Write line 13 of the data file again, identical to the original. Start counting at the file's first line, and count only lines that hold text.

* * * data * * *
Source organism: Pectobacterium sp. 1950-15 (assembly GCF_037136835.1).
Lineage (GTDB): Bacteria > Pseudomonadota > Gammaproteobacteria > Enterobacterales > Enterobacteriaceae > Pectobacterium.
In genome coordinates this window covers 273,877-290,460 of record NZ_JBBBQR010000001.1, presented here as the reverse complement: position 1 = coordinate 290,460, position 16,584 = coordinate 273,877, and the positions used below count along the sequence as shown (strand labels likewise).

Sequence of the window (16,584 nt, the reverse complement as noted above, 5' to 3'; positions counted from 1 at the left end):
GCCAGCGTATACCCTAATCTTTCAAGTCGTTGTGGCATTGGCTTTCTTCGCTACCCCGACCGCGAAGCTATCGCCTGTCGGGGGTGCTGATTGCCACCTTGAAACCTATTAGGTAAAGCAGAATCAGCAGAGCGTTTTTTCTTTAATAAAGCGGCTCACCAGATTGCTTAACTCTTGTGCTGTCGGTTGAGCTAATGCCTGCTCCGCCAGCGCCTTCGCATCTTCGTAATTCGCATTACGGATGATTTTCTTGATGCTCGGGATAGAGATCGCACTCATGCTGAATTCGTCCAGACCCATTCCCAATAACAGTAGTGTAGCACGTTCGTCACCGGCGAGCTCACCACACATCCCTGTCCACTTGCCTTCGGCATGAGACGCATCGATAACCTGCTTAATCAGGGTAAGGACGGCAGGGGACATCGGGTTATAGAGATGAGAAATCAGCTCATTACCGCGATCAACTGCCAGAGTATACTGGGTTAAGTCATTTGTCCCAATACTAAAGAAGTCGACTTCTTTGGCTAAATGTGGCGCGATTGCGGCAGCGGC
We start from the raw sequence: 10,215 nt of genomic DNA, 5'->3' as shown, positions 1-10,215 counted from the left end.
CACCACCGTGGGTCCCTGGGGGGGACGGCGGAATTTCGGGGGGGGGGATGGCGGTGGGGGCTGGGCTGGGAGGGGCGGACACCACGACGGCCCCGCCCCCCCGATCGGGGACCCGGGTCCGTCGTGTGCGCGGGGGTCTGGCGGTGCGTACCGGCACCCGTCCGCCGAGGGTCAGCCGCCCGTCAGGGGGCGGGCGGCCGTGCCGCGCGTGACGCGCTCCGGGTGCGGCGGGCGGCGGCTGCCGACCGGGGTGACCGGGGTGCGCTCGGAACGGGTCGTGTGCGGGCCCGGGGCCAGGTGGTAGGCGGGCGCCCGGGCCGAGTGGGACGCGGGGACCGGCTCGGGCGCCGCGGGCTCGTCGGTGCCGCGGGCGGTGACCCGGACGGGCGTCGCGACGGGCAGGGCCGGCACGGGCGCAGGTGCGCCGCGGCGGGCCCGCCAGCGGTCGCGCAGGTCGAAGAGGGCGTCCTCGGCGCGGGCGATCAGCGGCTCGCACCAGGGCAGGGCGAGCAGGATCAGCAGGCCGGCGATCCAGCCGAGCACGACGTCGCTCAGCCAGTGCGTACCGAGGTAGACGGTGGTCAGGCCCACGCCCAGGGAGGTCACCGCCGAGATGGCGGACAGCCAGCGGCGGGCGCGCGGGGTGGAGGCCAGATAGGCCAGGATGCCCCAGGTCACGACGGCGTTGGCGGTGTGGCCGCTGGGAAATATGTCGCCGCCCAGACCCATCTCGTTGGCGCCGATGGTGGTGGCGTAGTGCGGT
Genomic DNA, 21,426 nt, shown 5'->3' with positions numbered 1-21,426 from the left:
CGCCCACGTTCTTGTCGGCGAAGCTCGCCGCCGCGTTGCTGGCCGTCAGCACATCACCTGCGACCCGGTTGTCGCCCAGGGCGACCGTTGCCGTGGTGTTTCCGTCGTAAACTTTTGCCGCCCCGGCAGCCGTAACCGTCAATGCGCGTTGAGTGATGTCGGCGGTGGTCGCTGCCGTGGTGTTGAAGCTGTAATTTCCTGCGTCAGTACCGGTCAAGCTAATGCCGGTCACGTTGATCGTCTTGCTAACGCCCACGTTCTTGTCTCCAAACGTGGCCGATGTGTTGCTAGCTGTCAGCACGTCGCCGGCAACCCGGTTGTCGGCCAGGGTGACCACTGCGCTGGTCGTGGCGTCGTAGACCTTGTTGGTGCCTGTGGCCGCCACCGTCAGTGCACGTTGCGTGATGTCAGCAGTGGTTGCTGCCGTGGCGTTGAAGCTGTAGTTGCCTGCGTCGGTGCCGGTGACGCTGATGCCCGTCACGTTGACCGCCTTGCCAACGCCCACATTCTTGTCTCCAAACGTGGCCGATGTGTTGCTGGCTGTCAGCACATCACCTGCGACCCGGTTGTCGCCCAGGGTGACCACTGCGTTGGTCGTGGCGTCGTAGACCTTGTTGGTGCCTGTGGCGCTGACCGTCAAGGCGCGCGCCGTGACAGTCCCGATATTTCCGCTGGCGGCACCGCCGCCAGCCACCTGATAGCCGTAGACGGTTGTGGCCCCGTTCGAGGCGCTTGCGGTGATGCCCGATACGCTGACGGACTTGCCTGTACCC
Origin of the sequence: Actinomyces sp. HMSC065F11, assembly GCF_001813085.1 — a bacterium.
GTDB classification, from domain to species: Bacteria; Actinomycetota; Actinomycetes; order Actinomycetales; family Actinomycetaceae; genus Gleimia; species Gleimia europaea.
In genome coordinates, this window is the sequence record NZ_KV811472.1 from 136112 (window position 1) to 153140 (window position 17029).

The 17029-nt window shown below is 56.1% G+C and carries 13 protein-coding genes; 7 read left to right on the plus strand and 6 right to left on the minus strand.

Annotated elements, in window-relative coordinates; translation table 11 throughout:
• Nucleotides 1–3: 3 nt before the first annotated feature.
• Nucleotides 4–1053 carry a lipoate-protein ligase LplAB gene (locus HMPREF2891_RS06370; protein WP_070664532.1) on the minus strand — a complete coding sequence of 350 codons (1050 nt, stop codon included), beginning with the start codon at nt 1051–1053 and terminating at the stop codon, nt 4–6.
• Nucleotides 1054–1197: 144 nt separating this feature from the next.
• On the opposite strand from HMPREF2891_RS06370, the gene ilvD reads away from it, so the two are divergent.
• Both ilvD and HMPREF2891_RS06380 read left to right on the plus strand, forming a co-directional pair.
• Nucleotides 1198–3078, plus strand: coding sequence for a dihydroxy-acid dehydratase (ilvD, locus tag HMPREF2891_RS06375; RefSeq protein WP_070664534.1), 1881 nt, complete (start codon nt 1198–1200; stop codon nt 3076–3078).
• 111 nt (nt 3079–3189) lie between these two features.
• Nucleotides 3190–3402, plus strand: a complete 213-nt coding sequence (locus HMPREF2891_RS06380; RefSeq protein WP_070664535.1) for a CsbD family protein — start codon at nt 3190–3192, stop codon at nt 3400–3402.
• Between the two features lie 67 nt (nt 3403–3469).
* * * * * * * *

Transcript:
The 17029-nt window shown below is 56.1% G+C and carries 13 protein-coding genes; 7 read left to right on the plus strand and 6 right to left on the minus strand.